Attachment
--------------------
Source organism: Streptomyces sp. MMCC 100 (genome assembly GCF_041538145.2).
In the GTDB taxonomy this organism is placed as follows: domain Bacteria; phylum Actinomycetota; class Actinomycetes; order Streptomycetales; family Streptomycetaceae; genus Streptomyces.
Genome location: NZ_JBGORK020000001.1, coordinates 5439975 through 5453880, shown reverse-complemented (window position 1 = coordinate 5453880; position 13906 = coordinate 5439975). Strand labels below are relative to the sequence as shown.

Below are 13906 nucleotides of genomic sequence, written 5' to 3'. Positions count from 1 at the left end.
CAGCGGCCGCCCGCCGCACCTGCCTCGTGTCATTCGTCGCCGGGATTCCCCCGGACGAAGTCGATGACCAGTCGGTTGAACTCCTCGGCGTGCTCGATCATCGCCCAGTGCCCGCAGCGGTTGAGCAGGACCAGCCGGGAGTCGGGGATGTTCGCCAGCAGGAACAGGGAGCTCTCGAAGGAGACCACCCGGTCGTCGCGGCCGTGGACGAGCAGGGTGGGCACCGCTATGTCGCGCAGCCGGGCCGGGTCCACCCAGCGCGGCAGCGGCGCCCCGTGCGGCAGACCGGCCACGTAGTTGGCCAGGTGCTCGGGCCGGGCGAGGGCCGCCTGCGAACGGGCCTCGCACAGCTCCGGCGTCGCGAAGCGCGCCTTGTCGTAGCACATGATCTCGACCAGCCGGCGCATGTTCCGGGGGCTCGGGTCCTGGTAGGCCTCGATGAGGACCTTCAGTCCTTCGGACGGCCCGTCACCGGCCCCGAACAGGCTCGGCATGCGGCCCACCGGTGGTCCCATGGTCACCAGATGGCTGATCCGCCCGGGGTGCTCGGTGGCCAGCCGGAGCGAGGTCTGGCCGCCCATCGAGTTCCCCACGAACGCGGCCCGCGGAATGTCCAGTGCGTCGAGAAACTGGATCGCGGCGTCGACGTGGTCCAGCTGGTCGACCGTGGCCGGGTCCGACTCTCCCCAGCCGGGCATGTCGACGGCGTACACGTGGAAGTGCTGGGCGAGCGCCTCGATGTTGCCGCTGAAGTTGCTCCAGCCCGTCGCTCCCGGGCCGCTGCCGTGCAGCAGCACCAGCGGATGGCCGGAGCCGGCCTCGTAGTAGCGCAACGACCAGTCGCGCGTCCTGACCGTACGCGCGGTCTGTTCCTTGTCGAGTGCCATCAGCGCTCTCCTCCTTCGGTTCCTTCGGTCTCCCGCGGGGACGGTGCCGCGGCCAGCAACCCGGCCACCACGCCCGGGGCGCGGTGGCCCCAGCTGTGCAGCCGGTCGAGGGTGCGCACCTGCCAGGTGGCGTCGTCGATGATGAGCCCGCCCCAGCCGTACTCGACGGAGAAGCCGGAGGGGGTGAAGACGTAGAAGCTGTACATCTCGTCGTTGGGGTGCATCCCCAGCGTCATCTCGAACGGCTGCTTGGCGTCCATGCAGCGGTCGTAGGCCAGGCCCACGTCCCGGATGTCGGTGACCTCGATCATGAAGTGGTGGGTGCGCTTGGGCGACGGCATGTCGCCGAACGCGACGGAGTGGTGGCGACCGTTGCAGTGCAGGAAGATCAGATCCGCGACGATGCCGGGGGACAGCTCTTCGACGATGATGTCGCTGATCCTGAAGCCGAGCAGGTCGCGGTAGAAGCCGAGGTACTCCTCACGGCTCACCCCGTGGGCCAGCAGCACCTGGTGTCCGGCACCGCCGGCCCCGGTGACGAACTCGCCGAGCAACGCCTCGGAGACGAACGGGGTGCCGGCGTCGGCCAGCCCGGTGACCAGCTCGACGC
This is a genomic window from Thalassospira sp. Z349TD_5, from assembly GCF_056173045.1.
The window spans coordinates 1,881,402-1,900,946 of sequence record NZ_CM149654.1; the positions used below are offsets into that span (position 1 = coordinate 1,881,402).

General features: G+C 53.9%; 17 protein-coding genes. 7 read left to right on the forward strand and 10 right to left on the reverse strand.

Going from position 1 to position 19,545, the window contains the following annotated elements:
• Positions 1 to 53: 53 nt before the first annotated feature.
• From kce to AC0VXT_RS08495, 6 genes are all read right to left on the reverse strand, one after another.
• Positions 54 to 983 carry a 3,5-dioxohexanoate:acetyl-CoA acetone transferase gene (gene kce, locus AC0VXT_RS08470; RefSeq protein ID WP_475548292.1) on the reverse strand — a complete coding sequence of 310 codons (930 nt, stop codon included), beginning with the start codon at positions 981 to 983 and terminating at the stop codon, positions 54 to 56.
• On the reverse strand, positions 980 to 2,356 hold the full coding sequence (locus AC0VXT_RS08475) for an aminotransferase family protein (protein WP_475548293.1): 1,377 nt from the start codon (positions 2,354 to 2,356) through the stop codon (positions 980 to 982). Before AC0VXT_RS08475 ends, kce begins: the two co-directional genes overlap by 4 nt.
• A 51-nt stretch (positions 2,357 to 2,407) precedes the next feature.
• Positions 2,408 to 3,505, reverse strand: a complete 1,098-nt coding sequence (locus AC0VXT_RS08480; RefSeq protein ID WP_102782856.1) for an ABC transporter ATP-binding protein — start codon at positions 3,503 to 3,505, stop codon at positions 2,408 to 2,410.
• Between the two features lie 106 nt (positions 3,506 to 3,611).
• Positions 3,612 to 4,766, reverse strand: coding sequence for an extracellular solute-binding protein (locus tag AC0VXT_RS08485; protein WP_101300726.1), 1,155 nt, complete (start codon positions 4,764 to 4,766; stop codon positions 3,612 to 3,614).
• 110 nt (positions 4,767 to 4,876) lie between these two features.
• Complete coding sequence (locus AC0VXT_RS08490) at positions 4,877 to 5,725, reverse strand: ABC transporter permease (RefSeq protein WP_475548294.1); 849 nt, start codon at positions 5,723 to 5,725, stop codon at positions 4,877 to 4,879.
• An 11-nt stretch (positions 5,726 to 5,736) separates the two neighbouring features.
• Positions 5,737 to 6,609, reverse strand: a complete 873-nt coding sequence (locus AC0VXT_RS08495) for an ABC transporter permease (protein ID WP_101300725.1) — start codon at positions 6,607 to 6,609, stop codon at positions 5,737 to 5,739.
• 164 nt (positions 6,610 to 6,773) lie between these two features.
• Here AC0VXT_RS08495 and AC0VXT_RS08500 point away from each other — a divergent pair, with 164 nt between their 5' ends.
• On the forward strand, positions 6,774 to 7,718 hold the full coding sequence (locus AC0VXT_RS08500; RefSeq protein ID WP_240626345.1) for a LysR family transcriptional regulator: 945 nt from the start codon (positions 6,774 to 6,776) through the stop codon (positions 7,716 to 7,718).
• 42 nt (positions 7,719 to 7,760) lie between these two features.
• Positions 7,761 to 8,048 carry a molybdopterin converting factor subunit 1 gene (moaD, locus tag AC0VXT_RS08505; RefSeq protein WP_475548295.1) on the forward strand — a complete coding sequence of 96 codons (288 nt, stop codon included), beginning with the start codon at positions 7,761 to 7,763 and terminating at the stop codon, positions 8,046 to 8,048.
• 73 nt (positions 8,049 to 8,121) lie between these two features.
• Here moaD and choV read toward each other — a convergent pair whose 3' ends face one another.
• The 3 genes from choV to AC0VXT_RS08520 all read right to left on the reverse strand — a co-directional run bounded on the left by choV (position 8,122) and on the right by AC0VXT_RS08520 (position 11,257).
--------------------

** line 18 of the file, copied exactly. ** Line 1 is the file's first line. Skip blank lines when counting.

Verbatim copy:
• 110 nt (positions 4,767 to 4,876) lie between these two features.